Our Directors of music exchange gifts and we present the Crystal so nearly forgotten by the Mayor of Gedling Borough.  The concert continues. Every piece is a triumph. The power and depth of sound from pieces like the 'Gladiator' is followed by up-tempo swing numbers like 'I will follow him' and 'Beyond the Sea' this has them clapping and dancing in the aisles.  All good things have to end and Tony finally decides we should wrap things up.  If it was up to this audience we would be playing all night and we have to keep something in reserve for the following night's concert.

In the bar afterwards we re-connect with our hosts. Are you professionals they ask, how many times a week do you practice?  Many laugh and talk of  'the big English Jester' -  'le grand farceur Anglais' or 'La Clown'

Not only did our French audience enjoy our concert, by coincidence there just happens to be a number of Brits in the audience who are visiting friends. People from Newark, and Stoke on Trent  approach the band afterwards and rave about what a great show was put on and how they didn't know they liked brass bands so much.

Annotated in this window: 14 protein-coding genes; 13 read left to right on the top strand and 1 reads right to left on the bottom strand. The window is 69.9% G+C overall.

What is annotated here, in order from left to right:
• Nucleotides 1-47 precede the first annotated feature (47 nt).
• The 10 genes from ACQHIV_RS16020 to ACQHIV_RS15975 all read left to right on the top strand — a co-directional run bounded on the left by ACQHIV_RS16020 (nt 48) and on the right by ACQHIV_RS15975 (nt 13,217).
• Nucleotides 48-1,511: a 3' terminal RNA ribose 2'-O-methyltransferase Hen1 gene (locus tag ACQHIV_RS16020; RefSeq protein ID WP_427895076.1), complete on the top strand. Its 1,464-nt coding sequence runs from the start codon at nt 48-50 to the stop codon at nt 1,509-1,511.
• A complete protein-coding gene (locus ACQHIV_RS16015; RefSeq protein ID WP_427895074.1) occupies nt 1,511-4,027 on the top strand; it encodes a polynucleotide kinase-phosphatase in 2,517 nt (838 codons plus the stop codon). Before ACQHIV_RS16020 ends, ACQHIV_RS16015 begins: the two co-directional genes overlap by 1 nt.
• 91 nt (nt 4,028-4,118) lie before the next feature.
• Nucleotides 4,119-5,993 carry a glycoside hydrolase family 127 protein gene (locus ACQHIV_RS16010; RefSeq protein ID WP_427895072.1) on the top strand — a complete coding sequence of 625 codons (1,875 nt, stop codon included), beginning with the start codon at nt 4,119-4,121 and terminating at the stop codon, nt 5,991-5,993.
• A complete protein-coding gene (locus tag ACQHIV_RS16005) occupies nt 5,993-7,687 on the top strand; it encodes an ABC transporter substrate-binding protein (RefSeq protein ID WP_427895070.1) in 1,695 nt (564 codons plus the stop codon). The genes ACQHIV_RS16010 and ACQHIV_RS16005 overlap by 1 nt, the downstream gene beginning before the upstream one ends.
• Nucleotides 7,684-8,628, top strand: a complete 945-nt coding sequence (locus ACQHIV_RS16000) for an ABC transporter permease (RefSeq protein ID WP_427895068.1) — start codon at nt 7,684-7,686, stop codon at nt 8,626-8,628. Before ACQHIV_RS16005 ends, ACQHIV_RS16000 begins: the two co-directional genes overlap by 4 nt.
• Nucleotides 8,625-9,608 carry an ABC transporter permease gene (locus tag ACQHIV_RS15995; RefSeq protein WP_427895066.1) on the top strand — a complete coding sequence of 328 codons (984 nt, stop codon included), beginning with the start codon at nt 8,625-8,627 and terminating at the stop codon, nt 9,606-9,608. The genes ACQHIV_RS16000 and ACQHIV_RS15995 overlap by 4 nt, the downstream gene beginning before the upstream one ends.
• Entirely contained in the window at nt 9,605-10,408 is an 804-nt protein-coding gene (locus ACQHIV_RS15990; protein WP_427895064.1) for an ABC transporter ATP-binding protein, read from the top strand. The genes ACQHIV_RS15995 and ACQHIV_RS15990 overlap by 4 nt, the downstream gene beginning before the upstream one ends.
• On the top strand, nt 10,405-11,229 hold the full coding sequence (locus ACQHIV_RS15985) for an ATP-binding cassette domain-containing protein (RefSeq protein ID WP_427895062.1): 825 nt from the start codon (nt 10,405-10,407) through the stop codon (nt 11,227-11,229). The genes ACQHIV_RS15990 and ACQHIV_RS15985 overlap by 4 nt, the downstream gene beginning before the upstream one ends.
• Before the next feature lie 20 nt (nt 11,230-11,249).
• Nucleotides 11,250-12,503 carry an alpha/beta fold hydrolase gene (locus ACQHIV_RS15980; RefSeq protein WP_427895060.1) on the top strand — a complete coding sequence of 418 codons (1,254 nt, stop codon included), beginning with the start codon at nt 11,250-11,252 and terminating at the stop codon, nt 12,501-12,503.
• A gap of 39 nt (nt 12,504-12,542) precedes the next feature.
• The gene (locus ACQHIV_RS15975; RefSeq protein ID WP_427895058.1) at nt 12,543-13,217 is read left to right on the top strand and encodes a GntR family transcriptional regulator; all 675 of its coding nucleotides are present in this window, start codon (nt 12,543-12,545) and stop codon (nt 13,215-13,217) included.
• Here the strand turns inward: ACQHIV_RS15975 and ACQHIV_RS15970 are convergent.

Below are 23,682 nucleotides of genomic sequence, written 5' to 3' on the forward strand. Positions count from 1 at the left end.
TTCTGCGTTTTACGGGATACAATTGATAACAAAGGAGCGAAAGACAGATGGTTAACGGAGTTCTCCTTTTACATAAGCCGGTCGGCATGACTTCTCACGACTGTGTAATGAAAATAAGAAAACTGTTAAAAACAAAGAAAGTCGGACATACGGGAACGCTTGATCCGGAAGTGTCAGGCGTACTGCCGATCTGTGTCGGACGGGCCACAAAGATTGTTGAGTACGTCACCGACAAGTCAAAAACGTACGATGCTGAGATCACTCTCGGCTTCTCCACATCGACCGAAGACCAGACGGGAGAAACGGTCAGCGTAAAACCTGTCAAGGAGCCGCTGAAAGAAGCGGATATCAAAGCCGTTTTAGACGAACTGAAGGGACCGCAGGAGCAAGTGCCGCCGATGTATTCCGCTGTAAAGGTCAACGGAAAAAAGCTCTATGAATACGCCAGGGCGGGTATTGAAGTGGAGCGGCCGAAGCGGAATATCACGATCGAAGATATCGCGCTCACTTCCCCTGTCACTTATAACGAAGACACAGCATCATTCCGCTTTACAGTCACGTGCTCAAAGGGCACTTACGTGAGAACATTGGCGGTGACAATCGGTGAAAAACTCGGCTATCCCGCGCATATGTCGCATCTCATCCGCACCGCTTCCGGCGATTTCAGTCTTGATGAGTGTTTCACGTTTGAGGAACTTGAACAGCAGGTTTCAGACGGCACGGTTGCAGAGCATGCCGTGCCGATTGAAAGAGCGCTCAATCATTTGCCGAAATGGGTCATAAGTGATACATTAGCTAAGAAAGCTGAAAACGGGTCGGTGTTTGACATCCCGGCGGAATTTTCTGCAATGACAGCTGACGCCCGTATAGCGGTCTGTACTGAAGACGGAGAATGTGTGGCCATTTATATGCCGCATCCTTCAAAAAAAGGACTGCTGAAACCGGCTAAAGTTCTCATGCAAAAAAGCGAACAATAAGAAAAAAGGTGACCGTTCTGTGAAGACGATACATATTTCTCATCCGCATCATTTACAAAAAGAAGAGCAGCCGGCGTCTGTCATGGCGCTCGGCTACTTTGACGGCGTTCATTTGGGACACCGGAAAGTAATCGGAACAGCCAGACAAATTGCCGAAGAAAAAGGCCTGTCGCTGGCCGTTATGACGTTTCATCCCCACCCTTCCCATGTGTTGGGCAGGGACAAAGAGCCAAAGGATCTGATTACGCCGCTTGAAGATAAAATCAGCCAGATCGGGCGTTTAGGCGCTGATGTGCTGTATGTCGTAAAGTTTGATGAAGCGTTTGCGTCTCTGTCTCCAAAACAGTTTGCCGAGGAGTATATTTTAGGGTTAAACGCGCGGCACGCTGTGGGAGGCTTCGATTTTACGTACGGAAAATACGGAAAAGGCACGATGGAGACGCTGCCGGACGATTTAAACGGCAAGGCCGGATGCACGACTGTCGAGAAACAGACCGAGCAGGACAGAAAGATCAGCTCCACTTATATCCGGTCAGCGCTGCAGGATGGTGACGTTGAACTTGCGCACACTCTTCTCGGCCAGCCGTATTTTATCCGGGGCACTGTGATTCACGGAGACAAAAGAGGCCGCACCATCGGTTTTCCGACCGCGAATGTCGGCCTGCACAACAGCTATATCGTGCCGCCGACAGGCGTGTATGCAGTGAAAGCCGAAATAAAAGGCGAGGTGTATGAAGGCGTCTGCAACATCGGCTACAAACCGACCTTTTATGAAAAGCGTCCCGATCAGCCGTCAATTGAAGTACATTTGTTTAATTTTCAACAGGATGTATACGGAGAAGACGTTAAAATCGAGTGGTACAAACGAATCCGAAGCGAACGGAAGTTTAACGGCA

What a night - if we had packed our cases there and then and headed back to England it would have been a trip to remember - an absolute tour-de-force. But no, things were only going to get better and better. Leaving our dress uniforms and instruments at the concert hall we head back to our hosts' homes. Sleep that night is well deserved - some even have to run the gauntlet of further drinks and the challenge of the local 'eau de vie' and home made wines before going to bed.